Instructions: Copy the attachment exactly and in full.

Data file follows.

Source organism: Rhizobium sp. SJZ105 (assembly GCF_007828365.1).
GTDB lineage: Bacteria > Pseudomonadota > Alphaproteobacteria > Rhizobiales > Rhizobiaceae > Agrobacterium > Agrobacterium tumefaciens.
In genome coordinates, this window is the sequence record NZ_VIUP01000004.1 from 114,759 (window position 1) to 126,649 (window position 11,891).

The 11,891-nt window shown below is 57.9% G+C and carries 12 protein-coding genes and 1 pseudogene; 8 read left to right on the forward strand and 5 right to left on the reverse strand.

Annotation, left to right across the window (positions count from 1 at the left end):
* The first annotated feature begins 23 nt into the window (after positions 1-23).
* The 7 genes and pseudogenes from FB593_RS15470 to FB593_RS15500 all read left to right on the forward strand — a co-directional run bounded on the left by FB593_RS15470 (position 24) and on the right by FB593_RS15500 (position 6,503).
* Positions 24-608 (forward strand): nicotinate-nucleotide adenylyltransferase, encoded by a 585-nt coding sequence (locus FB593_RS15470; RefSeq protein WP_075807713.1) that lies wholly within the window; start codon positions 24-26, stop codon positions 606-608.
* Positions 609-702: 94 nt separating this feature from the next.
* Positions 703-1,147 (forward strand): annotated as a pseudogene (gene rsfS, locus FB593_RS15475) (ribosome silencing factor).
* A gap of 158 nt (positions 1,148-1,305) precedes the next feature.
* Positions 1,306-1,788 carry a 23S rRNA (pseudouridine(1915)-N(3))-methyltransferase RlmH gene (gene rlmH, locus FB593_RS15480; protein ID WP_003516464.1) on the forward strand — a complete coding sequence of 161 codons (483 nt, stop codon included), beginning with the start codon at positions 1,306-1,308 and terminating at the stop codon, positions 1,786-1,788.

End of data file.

Source organism: Rhizobium sp. SJZ105 (assembly GCF_007828365.1).
GTDB lineage: Bacteria > Pseudomonadota > Alphaproteobacteria > Rhizobiales > Rhizobiaceae > Agrobacterium > Agrobacterium tumefaciens.
In genome coordinates, this window is the sequence record NZ_VIUP01000004.1 from 114,759 (window position 1) to 126,649 (window position 11,891).

The 11,891-nt window shown below is 57.9% G+C and carries 12 protein-coding genes and 1 pseudogene; 8 read left to right on the forward strand and 5 right to left on the reverse strand.

Annotation, left to right across the window (positions count from 1 at the left end):
* The first annotated feature begins 23 nt into the window (after positions 1-23).
* The 7 genes and pseudogenes from FB593_RS15470 to FB593_RS15500 all read left to right on the forward strand — a co-directional run bounded on the left by FB593_RS15470 (position 24) and on the right by FB593_RS15500 (position 6,503).
* Positions 24-608 (forward strand): nicotinate-nucleotide adenylyltransferase, encoded by a 585-nt coding sequence (locus FB593_RS15470; RefSeq protein WP_075807713.1) that lies wholly within the window; start codon positions 24-26, stop codon positions 606-608.
* Positions 609-702: 94 nt separating this feature from the next.
* Positions 703-1,147 (forward strand): annotated as a pseudogene (gene rsfS, locus FB593_RS15475) (ribosome silencing factor).
* A gap of 158 nt (positions 1,148-1,305) precedes the next feature.
* Positions 1,306-1,788 carry a 23S rRNA (pseudouridine(1915)-N(3))-methyltransferase RlmH gene (gene rlmH, locus FB593_RS15480; protein ID WP_003516464.1) on the forward strand — a complete coding sequence of 161 codons (483 nt, stop codon included), beginning with the start codon at positions 1,306-1,308 and terminating at the stop codon, positions 1,786-1,788.